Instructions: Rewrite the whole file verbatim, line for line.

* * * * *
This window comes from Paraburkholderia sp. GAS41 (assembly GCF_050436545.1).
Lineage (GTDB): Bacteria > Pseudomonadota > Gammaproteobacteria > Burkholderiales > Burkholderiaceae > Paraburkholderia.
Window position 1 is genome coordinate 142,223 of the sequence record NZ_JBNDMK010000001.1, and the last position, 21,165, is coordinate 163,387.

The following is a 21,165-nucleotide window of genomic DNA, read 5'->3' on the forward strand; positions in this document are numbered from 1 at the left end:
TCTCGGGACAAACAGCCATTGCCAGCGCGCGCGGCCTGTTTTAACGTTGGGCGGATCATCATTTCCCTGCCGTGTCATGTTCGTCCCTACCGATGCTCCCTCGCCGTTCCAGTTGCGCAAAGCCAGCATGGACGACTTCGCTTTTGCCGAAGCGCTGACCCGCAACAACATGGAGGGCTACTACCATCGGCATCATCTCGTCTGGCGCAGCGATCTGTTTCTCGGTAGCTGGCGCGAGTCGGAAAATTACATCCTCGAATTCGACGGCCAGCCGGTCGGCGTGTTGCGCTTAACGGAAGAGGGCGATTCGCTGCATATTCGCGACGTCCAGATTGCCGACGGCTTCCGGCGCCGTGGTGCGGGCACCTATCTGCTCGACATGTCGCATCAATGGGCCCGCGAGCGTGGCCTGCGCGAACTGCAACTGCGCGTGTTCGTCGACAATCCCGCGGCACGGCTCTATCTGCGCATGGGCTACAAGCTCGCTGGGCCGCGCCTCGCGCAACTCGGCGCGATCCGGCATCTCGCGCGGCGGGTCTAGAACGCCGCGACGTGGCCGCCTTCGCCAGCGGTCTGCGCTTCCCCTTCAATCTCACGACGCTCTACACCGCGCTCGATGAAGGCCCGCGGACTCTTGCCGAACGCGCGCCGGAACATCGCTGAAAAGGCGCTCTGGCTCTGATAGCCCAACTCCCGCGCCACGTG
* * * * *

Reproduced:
This window comes from Paraburkholderia sp. GAS41 (assembly GCF_050436545.1).
Lineage (GTDB): Bacteria > Pseudomonadota > Gammaproteobacteria > Burkholderiales > Burkholderiaceae > Paraburkholderia.
Window position 1 is genome coordinate 142,223 of the sequence record NZ_JBNDMK010000001.1, and the last position, 21,165, is coordinate 163,387.

The following is a 21,165-nucleotide window of genomic DNA, read 5'->3' on the forward strand; positions in this document are numbered from 1 at the left end:
TCTCGGGACAAACAGCCATTGCCAGCGCGCGCGGCCTGTTTTAACGTTGGGCGGATCATCATTTCCCTGCCGTGTCATGTTCGTCCCTACCGATGCTCCCTCGCCGTTCCAGTTGCGCAAAGCCAGCATGGACGACTTCGCTTTTGCCGAAGCGCTGACCCGCAACAACATGGAGGGCTACTACCATCGGCATCATCTCGTCTGGCGCAGCGATCTGTTTCTCGGTAGCTGGCGCGAGTCGGAAAATTACATCCTCGAATTCGACGGCCAGCCGGTCGGCGTGTTGCGCTTAACGGAAGAGGGCGATTCGCTGCATATTCGCGACGTCCAGATTGCCGACGGCTTCCGGCGCCGTGGTGCGGGCACCTATCTGCTCGACATGTCGCATCAATGGGCCCGCGAGCGTGGCCTGCGCGAACTGCAACTGCGCGTGTTCGTCGACAATCCCGCGGCACGGCTCTATCTGCGCATGGGCTACAAGCTCGCTGGGCCGCGCCTCGCGCAACTCGGCGCGATCCGGCATCTCGCGCGGCGGGTCTAGAACGCCGCGACGTGGCCGCCTTCGCCAGCGGTCTGCGCTTCCCCTTCAATCTCACGACGCTCTACACCGCGCTCGATGAAGGCCCGCGGACTCTTGCCGAACGCGCGCCGGAACATCGCTGAAAAGGCGCTCTGGCTCTGATAGCCCAACTCCCGCGCCACGTG